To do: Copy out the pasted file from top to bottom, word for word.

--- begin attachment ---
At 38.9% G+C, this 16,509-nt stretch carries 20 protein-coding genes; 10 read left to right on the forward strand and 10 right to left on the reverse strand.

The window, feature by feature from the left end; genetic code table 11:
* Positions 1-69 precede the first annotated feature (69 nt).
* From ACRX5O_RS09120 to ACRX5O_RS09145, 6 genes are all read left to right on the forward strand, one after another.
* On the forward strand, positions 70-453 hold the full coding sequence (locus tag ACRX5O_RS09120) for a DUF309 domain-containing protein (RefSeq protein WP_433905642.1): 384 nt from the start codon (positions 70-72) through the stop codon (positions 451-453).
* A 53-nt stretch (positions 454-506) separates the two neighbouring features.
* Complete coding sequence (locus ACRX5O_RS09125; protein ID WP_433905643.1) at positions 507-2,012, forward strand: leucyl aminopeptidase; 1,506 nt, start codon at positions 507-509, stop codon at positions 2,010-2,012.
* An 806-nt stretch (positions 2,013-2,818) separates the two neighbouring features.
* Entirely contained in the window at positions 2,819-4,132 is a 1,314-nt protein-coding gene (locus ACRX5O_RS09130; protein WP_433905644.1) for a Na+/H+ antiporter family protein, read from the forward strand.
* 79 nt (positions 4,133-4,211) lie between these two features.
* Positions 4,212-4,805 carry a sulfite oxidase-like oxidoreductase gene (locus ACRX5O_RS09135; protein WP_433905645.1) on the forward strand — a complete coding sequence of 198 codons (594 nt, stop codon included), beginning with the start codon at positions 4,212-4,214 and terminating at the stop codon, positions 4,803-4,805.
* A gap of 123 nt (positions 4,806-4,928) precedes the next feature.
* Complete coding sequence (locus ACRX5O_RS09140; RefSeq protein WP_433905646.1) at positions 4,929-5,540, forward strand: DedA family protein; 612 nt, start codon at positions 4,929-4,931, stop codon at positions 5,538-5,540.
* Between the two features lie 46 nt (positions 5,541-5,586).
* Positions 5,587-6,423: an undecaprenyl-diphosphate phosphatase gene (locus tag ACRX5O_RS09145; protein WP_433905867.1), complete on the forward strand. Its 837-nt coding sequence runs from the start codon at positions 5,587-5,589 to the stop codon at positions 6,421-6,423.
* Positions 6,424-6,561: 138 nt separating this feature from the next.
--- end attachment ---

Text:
At 38.9% G+C, this 16,509-nt stretch carries 20 protein-coding genes; 10 read left to right on the forward strand and 10 right to left on the reverse strand.

The window, feature by feature from the left end; genetic code table 11:
* Positions 1-69 precede the first annotated feature (69 nt).
* From ACRX5O_RS09120 to ACRX5O_RS09145, 6 genes are all read left to right on the forward strand, one after another.
* On the forward strand, positions 70-453 hold the full coding sequence (locus tag ACRX5O_RS09120) for a DUF309 domain-containing protein (RefSeq protein WP_433905642.1): 384 nt from the start codon (positions 70-72) through the stop codon (positions 451-453).
* A 53-nt stretch (positions 454-506) separates the two neighbouring features.
* Complete coding sequence (locus ACRX5O_RS09125; protein ID WP_433905643.1) at positions 507-2,012, forward strand: leucyl aminopeptidase; 1,506 nt, start codon at positions 507-509, stop codon at positions 2,010-2,012.
* An 806-nt stretch (positions 2,013-2,818) separates the two neighbouring features.
* Entirely contained in the window at positions 2,819-4,132 is a 1,314-nt protein-coding gene (locus ACRX5O_RS09130; protein WP_433905644.1) for a Na+/H+ antiporter family protein, read from the forward strand.
* 79 nt (positions 4,133-4,211) lie between these two features.
* Positions 4,212-4,805 carry a sulfite oxidase-like oxidoreductase gene (locus ACRX5O_RS09135; protein WP_433905645.1) on the forward strand — a complete coding sequence of 198 codons (594 nt, stop codon included), beginning with the start codon at positions 4,212-4,214 and terminating at the stop codon, positions 4,803-4,805.
* A gap of 123 nt (positions 4,806-4,928) precedes the next feature.
* Complete coding sequence (locus ACRX5O_RS09140; RefSeq protein WP_433905646.1) at positions 4,929-5,540, forward strand: DedA family protein; 612 nt, start codon at positions 4,929-4,931, stop codon at positions 5,538-5,540.
* Between the two features lie 46 nt (positions 5,541-5,586).
* Positions 5,587-6,423: an undecaprenyl-diphosphate phosphatase gene (locus tag ACRX5O_RS09145; protein WP_433905867.1), complete on the forward strand. Its 837-nt coding sequence runs from the start codon at positions 5,587-5,589 to the stop codon at positions 6,421-6,423.
* Positions 6,424-6,561: 138 nt separating this feature from the next.